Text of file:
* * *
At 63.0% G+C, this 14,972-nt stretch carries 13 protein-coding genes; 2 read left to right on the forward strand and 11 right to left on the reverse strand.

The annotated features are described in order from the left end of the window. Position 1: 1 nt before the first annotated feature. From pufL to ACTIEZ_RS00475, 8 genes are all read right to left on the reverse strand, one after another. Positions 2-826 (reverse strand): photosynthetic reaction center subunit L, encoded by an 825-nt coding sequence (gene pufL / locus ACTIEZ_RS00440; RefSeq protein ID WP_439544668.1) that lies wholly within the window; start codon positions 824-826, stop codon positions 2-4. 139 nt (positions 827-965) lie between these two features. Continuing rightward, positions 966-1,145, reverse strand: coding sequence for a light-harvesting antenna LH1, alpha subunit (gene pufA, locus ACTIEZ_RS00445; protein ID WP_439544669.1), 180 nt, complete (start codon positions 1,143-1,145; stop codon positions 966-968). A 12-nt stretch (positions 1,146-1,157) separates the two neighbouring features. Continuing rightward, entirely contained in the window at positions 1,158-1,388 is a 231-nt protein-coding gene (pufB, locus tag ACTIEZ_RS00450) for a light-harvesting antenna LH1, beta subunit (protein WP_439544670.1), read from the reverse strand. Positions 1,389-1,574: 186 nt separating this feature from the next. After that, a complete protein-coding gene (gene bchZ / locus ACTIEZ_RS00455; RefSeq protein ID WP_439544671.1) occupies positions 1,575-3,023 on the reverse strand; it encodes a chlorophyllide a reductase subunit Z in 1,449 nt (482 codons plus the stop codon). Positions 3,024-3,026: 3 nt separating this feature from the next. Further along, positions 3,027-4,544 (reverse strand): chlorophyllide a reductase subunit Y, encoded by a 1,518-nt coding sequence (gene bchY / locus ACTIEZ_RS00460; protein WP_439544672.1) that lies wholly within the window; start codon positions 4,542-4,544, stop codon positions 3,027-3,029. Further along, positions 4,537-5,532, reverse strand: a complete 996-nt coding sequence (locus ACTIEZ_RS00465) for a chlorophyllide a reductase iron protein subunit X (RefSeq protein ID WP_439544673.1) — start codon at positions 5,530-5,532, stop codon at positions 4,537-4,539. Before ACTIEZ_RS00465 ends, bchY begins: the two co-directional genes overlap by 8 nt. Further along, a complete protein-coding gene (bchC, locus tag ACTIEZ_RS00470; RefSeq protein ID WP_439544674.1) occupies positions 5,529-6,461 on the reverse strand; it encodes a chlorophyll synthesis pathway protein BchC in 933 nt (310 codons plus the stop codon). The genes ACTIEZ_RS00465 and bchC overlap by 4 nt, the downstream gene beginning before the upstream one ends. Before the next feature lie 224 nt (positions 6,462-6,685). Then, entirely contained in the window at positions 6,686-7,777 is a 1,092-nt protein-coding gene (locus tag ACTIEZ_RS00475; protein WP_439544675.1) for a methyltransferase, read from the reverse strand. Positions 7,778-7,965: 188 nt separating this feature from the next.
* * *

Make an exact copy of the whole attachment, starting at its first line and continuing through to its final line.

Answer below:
At 63.0% G+C, this 14,972-nt stretch carries 13 protein-coding genes; 2 read left to right on the forward strand and 11 right to left on the reverse strand.

The annotated features are described in order from the left end of the window. Position 1: 1 nt before the first annotated feature. From pufL to ACTIEZ_RS00475, 8 genes are all read right to left on the reverse strand, one after another. Positions 2-826 (reverse strand): photosynthetic reaction center subunit L, encoded by an 825-nt coding sequence (gene pufL / locus ACTIEZ_RS00440; RefSeq protein ID WP_439544668.1) that lies wholly within the window; start codon positions 824-826, stop codon positions 2-4. 139 nt (positions 827-965) lie between these two features. Continuing rightward, positions 966-1,145, reverse strand: coding sequence for a light-harvesting antenna LH1, alpha subunit (gene pufA, locus ACTIEZ_RS00445; protein ID WP_439544669.1), 180 nt, complete (start codon positions 1,143-1,145; stop codon positions 966-968). A 12-nt stretch (positions 1,146-1,157) separates the two neighbouring features. Continuing rightward, entirely contained in the window at positions 1,158-1,388 is a 231-nt protein-coding gene (pufB, locus tag ACTIEZ_RS00450) for a light-harvesting antenna LH1, beta subunit (protein WP_439544670.1), read from the reverse strand. Positions 1,389-1,574: 186 nt separating this feature from the next. After that, a complete protein-coding gene (gene bchZ / locus ACTIEZ_RS00455; RefSeq protein ID WP_439544671.1) occupies positions 1,575-3,023 on the reverse strand; it encodes a chlorophyllide a reductase subunit Z in 1,449 nt (482 codons plus the stop codon). Positions 3,024-3,026: 3 nt separating this feature from the next. Further along, positions 3,027-4,544 (reverse strand): chlorophyllide a reductase subunit Y, encoded by a 1,518-nt coding sequence (gene bchY / locus ACTIEZ_RS00460; protein WP_439544672.1) that lies wholly within the window; start codon positions 4,542-4,544, stop codon positions 3,027-3,029. Further along, positions 4,537-5,532, reverse strand: a complete 996-nt coding sequence (locus ACTIEZ_RS00465) for a chlorophyllide a reductase iron protein subunit X (RefSeq protein ID WP_439544673.1) — start codon at positions 5,530-5,532, stop codon at positions 4,537-4,539. Before ACTIEZ_RS00465 ends, bchY begins: the two co-directional genes overlap by 8 nt. Further along, a complete protein-coding gene (bchC, locus tag ACTIEZ_RS00470; RefSeq protein ID WP_439544674.1) occupies positions 5,529-6,461 on the reverse strand; it encodes a chlorophyll synthesis pathway protein BchC in 933 nt (310 codons plus the stop codon). The genes ACTIEZ_RS00465 and bchC overlap by 4 nt, the downstream gene beginning before the upstream one ends. Before the next feature lie 224 nt (positions 6,462-6,685). Then, entirely contained in the window at positions 6,686-7,777 is a 1,092-nt protein-coding gene (locus tag ACTIEZ_RS00475; protein WP_439544675.1) for a methyltransferase, read from the reverse strand. Positions 7,778-7,965: 188 nt separating this feature from the next.